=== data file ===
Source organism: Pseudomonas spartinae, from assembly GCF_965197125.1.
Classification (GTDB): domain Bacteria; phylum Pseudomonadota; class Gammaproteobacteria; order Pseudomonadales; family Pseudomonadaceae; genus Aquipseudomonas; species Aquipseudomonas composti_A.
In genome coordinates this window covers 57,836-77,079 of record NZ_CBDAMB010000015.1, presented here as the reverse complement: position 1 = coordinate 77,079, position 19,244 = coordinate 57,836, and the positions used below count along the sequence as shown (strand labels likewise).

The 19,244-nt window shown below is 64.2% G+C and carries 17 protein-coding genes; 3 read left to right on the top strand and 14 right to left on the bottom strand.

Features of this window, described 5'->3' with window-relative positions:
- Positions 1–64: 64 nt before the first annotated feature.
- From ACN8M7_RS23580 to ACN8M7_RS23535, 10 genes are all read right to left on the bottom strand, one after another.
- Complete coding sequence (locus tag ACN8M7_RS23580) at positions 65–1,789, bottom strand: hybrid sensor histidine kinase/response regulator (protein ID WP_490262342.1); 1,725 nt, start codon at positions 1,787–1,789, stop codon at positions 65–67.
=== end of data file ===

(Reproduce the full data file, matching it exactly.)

Source organism: Pseudomonas spartinae, from assembly GCF_965197125.1.
Classification (GTDB): domain Bacteria; phylum Pseudomonadota; class Gammaproteobacteria; order Pseudomonadales; family Pseudomonadaceae; genus Aquipseudomonas; species Aquipseudomonas composti_A.
In genome coordinates this window covers 57,836-77,079 of record NZ_CBDAMB010000015.1, presented here as the reverse complement: position 1 = coordinate 77,079, position 19,244 = coordinate 57,836, and the positions used below count along the sequence as shown (strand labels likewise).

The 19,244-nt window shown below is 64.2% G+C and carries 17 protein-coding genes; 3 read left to right on the top strand and 14 right to left on the bottom strand.

Features of this window, described 5'->3' with window-relative positions:
- Positions 1–64: 64 nt before the first annotated feature.
- From ACN8M7_RS23580 to ACN8M7_RS23535, 10 genes are all read right to left on the bottom strand, one after another.
- Complete coding sequence (locus tag ACN8M7_RS23580) at positions 65–1,789, bottom strand: hybrid sensor histidine kinase/response regulator (protein ID WP_490262342.1); 1,725 nt, start codon at positions 1,787–1,789, stop codon at positions 65–67.